Showing posts with label DENTAL NOTES/Lectures. Show all posts
Showing posts with label DENTAL NOTES/Lectures. Show all posts

ANATOMY OF SALIVARY GLANDS







The parotid gland

This is the largest of the salivary glands,
lying wedged between the mandible and sternocleidomastoid and overflowing both these bounding structures.

The parotid and its surrounds in a schematic horizontal section—the facial nerve is the most superficial of the structures traversing the gland.
Relations

Above—lie the external auditory meatus and temporomandibular joint.
Below—it overflows the posterior belly of digastric.
Anteriorly—it overflows the mandible with the overlying masseter.
Medially —lies the styloid process and its muscles separating the parotid from the internal jugular vein, internal carotid artery, last four cranial nerves and the lateral wall of the pharynx.
The gland itself is enclosed in a split in the investing fascia, lying both on and below which are the parotid lymph nodes.
Antero-inferiorly, this parotid fascia is thickened and is the only structure separating the parotid from the submandibular gland (the stylomandibular ligament).

Traversing the gland (from without in) are
1. the facial nerve;
2. the retromandibular (posterior facial) vein, formed by the junction of the superficial temporal and maxillary veins.
3. the external carotid artery, dividing at the neck of the mandible into its superficial temporal and maxillary terminal branches

The parotid duct (of Stensen)
The parotid duct (of Stensen) is 2in (5cm) long.
It arises from the anterior part of the gland,
runs over the masseters a finger’s breadth below the zygomatic arch to pierce the buccinator and
open opposite the second upper molar tooth.
The duct can easily be felt by a finger rolled over the masseter if this muscle is tensedby clenching the teeth.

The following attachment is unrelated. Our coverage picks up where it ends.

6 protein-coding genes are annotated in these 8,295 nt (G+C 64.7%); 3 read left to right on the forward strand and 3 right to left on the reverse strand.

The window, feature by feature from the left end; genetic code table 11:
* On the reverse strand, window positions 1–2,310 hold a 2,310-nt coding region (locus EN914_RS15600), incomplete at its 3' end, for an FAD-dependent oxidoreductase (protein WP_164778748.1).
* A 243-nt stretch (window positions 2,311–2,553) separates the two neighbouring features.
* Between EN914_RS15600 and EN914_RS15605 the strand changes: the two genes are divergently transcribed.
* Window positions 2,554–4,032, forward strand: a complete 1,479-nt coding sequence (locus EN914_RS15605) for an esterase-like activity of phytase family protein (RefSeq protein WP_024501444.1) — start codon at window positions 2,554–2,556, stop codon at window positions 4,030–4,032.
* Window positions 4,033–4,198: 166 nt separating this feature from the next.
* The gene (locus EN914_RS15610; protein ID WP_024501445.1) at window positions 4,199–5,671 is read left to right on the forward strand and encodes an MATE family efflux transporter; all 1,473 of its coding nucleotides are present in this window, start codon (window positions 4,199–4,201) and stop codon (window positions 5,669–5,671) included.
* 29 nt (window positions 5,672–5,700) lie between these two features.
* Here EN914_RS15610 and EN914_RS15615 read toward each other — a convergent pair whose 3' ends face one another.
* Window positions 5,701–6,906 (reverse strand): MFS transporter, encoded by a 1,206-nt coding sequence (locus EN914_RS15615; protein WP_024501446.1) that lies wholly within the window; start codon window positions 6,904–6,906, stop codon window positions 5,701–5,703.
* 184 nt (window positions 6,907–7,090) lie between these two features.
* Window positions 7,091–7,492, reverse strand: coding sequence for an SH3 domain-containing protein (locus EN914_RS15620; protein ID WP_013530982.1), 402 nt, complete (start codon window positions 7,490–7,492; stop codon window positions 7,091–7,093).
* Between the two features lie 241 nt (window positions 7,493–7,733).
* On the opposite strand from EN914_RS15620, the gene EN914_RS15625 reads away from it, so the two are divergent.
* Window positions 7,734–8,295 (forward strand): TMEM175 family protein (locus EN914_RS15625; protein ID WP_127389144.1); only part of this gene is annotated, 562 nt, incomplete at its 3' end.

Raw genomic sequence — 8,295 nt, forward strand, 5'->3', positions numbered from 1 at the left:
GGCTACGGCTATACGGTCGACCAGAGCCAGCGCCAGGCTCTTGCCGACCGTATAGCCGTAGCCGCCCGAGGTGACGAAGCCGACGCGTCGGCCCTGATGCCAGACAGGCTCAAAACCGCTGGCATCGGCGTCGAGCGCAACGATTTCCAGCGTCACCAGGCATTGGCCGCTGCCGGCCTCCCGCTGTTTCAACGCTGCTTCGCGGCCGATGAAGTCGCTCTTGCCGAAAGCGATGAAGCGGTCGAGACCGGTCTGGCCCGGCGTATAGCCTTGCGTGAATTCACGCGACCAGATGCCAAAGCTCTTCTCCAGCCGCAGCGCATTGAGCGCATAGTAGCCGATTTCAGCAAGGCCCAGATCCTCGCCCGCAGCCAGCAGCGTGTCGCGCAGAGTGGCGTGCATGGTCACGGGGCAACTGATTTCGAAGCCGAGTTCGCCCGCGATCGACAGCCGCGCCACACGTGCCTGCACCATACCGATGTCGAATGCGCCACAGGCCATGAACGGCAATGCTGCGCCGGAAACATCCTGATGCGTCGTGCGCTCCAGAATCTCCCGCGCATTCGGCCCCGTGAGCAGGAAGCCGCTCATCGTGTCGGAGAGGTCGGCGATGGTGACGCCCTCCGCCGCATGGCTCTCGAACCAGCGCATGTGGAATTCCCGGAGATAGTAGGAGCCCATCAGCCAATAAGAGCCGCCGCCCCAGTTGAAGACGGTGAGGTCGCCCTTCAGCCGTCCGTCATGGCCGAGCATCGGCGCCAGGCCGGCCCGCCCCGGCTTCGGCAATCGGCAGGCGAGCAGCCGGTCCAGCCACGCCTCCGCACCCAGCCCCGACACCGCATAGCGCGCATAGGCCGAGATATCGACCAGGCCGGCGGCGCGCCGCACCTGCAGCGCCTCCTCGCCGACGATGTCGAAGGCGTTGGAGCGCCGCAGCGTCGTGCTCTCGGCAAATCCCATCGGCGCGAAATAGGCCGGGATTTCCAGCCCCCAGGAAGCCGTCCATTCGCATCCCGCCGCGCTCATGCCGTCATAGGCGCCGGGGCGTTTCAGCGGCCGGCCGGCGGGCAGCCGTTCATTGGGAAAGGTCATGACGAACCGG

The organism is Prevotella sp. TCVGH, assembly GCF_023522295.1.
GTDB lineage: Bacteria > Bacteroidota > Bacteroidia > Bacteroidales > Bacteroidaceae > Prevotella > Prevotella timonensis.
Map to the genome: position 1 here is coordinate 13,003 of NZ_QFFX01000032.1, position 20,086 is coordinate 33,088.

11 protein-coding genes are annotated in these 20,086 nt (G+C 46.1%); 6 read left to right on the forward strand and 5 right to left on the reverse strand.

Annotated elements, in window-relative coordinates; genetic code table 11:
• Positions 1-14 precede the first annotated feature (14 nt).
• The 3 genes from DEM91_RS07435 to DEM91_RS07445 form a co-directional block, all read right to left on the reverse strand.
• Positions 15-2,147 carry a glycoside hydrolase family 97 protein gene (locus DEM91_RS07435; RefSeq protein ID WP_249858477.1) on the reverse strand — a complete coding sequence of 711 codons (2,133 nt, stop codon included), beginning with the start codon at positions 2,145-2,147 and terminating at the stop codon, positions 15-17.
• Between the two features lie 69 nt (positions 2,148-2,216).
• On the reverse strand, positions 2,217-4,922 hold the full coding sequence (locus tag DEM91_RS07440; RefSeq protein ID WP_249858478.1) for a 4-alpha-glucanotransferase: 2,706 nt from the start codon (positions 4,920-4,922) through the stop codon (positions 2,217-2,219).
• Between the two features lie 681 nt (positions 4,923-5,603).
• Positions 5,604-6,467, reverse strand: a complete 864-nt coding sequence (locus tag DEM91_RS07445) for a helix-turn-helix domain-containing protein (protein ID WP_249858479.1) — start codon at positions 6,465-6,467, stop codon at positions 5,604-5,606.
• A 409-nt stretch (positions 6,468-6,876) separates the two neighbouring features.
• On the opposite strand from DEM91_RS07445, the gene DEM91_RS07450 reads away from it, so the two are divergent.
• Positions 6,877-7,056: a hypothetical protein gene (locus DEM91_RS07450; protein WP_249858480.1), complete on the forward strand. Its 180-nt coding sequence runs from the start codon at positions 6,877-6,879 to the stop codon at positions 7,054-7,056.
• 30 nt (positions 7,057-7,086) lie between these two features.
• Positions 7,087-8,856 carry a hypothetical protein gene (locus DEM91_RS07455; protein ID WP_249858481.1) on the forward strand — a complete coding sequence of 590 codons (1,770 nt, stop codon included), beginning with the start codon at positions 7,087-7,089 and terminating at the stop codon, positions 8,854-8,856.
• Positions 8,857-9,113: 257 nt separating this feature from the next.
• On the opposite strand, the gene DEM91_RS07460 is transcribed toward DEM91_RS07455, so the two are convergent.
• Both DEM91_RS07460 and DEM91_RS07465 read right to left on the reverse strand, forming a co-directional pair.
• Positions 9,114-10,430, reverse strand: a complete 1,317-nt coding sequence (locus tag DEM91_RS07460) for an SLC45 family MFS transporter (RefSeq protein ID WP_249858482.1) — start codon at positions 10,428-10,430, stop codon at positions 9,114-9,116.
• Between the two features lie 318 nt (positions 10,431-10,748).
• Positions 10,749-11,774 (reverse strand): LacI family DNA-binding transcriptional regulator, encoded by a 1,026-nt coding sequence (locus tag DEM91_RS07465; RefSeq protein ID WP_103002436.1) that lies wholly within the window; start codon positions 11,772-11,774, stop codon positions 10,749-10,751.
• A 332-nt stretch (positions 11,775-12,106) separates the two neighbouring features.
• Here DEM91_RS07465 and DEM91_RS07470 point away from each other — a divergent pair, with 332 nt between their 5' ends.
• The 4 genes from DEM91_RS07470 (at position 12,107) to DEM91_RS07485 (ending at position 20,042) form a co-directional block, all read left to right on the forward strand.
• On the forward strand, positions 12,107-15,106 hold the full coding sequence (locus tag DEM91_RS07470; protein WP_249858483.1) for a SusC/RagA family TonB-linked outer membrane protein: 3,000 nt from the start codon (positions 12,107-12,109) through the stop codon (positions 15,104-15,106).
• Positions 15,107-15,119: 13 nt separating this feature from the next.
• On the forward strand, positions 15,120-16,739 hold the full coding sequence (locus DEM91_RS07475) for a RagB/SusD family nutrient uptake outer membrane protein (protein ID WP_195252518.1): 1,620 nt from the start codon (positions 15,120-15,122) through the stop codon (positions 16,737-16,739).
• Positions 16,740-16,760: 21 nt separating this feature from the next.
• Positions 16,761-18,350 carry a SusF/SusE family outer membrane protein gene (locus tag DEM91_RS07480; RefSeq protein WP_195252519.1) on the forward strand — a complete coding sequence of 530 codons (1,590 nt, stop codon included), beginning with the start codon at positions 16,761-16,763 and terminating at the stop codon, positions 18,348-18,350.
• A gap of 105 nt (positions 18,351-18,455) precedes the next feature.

THE RELATIONS OF THE FACIAL NERVE TO THE PAROTID

• The facial nerve is unique in traversing the substance of a gland, a fact of considerable importance .
• This coexistence is explained embryologically; the parotid gland develops in the crotch formed by the two major branches of the facial nerve.
• As the gland enlarges it overlaps these nerve trunks, the superficial and deep parts fuse and the nerve comes to lie buried within the gland.
• The facial nerve emerges from the stylomastoid foramen, winds laterally to the styloid process and can then be exposed in the inverted V between the bony part of the external auditory meatus and the mastoid process.
• This has a useful surface marking, the intertragic notch of the ear, which is situated directly over the facial nerve.
• Just beyond this point the nerve dives into the posterior aspect of the parotid gland and bifurcates  almost immediately into its two main divisions (occasionally it divides before entering the gland).
• The upper division divides into temporal and zygomatic branches;
• the lower division gives the buccal, mandibular and cervical branches.
• These two divisions may remain completely separate within the parotid, may form a plexus of intermingling connections,